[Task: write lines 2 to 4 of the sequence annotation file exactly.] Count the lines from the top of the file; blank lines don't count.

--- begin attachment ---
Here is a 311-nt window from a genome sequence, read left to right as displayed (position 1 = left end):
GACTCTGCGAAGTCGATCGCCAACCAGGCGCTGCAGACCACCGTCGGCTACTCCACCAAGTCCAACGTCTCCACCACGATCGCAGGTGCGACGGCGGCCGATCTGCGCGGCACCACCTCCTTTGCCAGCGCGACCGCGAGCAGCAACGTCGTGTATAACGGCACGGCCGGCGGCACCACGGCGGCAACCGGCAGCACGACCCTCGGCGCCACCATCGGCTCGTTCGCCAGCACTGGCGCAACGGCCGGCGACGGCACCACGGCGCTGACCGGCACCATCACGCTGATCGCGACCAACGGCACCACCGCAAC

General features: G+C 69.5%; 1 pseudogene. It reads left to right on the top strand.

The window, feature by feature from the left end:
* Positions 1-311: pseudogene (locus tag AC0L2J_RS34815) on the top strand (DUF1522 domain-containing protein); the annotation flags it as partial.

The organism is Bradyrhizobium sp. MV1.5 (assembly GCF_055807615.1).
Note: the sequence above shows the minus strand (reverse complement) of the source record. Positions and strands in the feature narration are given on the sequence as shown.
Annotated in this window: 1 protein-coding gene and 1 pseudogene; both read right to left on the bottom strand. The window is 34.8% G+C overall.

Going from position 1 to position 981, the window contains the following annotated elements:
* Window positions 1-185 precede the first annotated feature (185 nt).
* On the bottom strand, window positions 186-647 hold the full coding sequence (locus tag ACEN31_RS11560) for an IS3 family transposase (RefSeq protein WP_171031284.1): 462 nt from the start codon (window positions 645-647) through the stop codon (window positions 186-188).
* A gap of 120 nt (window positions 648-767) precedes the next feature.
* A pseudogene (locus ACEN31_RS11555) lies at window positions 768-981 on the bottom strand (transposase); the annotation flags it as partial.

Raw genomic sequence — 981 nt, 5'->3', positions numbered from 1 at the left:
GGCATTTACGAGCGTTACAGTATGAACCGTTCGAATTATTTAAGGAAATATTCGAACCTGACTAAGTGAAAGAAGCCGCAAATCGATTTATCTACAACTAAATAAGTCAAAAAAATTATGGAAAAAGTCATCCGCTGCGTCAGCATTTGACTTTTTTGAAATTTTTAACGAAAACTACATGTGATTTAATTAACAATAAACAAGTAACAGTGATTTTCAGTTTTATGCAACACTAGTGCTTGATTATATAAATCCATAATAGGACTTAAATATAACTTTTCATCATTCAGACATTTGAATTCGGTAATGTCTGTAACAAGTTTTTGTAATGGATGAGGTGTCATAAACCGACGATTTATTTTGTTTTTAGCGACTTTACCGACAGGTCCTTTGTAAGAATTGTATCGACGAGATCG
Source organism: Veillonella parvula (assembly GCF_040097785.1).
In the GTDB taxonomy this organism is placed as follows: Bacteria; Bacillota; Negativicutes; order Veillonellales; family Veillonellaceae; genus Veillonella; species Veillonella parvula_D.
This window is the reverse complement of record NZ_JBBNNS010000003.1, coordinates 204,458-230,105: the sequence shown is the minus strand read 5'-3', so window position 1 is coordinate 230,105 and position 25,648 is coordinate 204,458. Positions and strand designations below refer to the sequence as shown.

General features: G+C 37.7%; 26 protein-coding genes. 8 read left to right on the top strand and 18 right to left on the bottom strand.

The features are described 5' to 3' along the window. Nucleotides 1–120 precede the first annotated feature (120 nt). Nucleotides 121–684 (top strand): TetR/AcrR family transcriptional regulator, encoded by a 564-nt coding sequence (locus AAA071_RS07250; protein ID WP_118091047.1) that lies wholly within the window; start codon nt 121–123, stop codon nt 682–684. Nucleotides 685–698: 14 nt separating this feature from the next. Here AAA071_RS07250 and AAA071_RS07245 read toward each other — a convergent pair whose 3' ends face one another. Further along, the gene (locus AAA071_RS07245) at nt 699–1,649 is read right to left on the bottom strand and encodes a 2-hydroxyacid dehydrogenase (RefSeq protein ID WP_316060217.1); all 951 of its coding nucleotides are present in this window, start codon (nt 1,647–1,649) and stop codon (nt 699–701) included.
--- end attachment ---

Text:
GACTCTGCGAAGTCGATCGCCAACCAGGCGCTGCAGACCACCGTCGGCTACTCCACCAAGTCCAACGTCTCCACCACGATCGCAGGTGCGACGGCGGCCGATCTGCGCGGCACCACCTCCTTTGCCAGCGCGACCGCGAGCAGCAACGTCGTGTATAACGGCACGGCCGGCGGCACCACGGCGGCAACCGGCAGCACGACCCTCGGCGCCACCATCGGCTCGTTCGCCAGCACTGGCGCAACGGCCGGCGACGGCACCACGGCGCTGACCGGCACCATCACGCTGATCGCGACCAACGGCACCACCGCAAC

General features: G+C 69.5%; 1 pseudogene. It reads left to right on the top strand.

The window, feature by feature from the left end: